Prof Kristian Berg coordinator and lead for the project, from the Oslo University Hospital Department of Radiation Biology said of the meeting: “It is really inspiring to collaborate with such excellent scientists on this challenging, but highly exciting approach to treat the so far non-curable glioblastoma multiforme cancer disease. The multidisciplinary team brings an important and necessary dimension to rapid development of the new treatment modality LUMIBLAST. The meeting brought new ideas on the table that will be used to guide our research further towards new chemical entities for future clinical use.”
While Dr Theodossis A. Theodossiou project manager, also from the Oslo University Hospital Department of Radiation Biology commented: “The meeting was not only productive, inspiring, fascinating and stimulating but also helped the bonding of the project partners especially in the unexpected cataclysmic rain after a cordial meeting dinner. During the meeting the overall progress was montaged together so potential difficulties as well as unforeseen requirements could be visualised but most importantly our future actions could be shaped into an effective spearhead.”
While the partners are in frequent contact, the meeting provided each with an opportunity to make formal presentations of the results from the parts of the work packages they are responsible for and to receive feedback from all the participants. Equally important was an opportunity to catch up, in person, on both a social and professional level - sharing the latest news from their own institutes and areas of research, which feed into the LUMIBLAST Project.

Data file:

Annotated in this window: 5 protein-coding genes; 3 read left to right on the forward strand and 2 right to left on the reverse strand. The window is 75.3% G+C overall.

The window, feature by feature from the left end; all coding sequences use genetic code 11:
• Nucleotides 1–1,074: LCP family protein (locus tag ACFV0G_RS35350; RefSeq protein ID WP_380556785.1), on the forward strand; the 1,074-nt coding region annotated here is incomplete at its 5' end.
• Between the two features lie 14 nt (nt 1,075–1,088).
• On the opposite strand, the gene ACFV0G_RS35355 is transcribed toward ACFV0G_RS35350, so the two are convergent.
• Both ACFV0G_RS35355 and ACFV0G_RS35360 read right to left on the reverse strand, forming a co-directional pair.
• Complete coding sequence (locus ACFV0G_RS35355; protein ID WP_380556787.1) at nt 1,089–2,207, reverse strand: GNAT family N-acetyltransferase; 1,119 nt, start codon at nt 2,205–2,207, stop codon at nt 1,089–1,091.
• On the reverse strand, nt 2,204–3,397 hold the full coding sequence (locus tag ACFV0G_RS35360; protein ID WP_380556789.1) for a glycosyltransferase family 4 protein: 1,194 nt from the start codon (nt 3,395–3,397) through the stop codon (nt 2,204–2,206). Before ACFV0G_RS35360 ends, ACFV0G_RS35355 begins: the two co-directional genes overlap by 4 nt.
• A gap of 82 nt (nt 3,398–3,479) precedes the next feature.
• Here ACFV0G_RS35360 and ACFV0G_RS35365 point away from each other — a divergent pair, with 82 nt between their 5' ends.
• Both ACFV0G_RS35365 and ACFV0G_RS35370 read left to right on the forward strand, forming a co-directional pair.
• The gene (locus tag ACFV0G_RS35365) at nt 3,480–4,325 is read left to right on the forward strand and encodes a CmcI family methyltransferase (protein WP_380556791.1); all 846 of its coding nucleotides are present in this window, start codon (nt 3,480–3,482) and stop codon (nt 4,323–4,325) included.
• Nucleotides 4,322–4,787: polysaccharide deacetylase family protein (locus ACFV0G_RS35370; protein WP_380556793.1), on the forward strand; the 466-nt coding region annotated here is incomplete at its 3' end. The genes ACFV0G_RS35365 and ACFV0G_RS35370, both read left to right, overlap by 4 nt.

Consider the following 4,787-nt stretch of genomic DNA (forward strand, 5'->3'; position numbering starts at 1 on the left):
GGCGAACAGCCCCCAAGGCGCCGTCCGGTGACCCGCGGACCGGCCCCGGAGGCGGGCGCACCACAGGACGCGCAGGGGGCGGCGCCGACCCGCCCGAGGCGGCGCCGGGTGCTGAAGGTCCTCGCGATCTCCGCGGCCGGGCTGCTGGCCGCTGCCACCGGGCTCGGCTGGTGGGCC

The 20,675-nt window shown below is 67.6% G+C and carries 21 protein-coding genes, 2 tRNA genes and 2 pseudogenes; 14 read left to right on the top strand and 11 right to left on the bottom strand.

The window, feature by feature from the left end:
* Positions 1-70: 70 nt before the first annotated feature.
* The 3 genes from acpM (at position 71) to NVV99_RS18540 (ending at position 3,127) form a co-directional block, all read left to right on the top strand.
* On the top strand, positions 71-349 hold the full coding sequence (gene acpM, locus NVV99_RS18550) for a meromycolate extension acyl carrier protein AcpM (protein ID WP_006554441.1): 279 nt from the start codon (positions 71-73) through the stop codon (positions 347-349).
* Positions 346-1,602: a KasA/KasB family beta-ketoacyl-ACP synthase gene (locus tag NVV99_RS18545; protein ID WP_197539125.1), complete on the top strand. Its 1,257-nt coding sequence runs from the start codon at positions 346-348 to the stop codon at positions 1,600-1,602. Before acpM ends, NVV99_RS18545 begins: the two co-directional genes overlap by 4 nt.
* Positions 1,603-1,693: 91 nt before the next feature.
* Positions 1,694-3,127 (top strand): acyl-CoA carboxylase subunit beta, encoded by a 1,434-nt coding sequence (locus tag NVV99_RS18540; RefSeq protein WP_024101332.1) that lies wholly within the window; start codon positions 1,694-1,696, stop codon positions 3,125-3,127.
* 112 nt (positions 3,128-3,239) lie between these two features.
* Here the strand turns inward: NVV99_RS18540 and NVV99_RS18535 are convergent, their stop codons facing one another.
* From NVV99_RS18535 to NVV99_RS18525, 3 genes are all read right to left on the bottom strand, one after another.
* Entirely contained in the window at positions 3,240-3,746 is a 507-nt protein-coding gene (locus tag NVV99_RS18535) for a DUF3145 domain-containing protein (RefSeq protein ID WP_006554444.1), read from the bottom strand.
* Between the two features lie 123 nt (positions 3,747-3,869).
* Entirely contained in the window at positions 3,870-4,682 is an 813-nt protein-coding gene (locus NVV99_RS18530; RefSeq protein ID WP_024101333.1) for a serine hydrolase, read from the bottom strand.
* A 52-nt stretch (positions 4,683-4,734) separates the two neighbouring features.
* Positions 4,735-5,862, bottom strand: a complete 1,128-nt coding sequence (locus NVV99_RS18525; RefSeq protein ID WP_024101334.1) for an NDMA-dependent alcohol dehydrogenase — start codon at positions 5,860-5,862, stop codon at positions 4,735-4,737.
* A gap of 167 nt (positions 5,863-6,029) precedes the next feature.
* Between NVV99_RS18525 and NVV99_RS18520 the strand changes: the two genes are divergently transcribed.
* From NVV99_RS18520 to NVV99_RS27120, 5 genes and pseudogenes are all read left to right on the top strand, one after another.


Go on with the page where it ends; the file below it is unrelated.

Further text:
LUMIBLAST is a remarkable idea, the brain child of Theo Theodossiou, that brings together leaders in the fields of PDT and photomedicine, synthetic organic chemistry, photochemistry, chemiluminescence and drug delivery.
Prof Dr Georgios C. Vougioukalakis from the National and Kapodistrian University of Athens remarked: “The meeting was excellent in all terms. We had the opportunity to extensively discuss the progress of all LUMIBLAST work packages and design our work for the next year. While we are not a training network, as a result of the LUMIBLAST project our work has had a significant impact on the training of a new generation of European researchers: one full-time post-doctoral researcher, two partially-funded LUMIBLAST PhD students and two additional technicians working part time on the project. And two of our MSc students were so excited by the project at they provided in-kind contributions to the project. The discussions amongst the consortium and the advisory committee members were really stimulating. I was once again convinced that the consortium is perfectly designed and in the position to address all challenging research goals of the project.”